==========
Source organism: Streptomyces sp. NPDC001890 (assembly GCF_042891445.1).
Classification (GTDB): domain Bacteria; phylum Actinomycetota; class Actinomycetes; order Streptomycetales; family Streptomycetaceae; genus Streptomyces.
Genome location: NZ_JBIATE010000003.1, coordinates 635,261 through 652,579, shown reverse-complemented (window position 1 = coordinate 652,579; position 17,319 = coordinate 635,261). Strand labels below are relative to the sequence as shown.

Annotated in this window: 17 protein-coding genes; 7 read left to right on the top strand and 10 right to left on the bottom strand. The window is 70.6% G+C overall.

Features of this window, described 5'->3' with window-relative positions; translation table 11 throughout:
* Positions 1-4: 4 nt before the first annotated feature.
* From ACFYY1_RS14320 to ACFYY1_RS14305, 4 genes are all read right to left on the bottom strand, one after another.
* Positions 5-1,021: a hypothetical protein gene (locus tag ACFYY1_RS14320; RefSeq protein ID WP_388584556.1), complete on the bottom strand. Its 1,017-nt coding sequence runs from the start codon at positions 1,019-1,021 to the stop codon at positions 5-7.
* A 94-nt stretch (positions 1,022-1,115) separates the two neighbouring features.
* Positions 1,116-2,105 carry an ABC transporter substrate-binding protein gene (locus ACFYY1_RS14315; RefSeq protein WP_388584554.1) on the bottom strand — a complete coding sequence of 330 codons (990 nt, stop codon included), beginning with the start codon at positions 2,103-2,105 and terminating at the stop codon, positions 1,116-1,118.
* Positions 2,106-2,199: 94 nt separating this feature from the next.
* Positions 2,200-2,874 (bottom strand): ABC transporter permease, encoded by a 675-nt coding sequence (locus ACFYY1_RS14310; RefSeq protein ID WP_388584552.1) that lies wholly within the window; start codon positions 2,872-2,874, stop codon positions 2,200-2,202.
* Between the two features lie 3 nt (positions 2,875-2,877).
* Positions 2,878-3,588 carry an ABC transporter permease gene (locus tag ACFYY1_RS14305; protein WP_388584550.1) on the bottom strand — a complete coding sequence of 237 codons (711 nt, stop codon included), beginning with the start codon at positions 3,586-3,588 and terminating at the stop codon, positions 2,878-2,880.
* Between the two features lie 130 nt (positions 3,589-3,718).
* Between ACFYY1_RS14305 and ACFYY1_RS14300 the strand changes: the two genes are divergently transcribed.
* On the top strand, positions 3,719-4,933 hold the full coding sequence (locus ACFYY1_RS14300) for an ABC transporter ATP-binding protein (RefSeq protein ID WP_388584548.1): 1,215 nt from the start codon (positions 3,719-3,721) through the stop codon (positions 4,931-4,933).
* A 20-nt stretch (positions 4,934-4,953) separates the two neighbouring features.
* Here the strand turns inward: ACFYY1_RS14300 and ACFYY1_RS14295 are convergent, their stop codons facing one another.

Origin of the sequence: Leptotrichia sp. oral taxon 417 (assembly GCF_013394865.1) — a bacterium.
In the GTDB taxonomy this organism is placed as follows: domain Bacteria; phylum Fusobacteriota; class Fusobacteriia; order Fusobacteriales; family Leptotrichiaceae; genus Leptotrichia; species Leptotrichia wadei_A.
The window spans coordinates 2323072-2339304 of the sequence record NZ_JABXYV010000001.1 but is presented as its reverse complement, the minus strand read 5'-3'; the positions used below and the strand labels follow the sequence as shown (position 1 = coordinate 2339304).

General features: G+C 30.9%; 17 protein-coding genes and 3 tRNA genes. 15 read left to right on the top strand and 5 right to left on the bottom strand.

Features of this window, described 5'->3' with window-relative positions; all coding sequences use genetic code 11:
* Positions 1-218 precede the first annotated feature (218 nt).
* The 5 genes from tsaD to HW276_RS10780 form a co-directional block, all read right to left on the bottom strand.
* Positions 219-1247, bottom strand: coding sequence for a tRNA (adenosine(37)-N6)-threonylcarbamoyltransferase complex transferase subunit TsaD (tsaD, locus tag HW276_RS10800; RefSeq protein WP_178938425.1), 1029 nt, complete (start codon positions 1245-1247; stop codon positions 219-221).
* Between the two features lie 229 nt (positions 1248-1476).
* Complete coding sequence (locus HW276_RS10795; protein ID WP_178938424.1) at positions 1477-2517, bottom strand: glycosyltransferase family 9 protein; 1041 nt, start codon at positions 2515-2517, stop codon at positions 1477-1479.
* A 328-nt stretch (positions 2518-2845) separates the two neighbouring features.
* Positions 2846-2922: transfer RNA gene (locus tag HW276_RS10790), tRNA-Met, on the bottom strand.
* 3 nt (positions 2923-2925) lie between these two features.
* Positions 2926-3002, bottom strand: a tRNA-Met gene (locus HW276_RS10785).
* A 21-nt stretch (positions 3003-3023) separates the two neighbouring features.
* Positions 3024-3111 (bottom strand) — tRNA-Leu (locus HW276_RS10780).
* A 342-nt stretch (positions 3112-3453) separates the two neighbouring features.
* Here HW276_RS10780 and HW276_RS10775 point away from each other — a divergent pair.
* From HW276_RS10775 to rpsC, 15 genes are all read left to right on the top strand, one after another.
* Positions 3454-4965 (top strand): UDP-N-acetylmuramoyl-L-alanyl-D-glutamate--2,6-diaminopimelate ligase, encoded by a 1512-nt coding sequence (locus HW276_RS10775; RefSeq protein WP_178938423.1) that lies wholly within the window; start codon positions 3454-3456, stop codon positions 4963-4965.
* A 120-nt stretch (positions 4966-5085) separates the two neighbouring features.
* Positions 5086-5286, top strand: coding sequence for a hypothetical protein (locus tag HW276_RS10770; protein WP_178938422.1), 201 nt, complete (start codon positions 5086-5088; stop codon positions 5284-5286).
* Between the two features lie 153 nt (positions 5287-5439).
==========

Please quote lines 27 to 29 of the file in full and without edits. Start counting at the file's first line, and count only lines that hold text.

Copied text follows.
* Positions 219-1247, bottom strand: coding sequence for a tRNA (adenosine(37)-N6)-threonylcarbamoyltransferase complex transferase subunit TsaD (tsaD, locus tag HW276_RS10800; RefSeq protein WP_178938425.1), 1029 nt, complete (start codon positions 1245-1247; stop codon positions 219-221).
* Between the two features lie 229 nt (positions 1248-1476).
* Complete coding sequence (locus HW276_RS10795; protein ID WP_178938424.1) at positions 1477-2517, bottom strand: glycosyltransferase family 9 protein; 1041 nt, start codon at positions 2515-2517, stop codon at positions 1477-1479.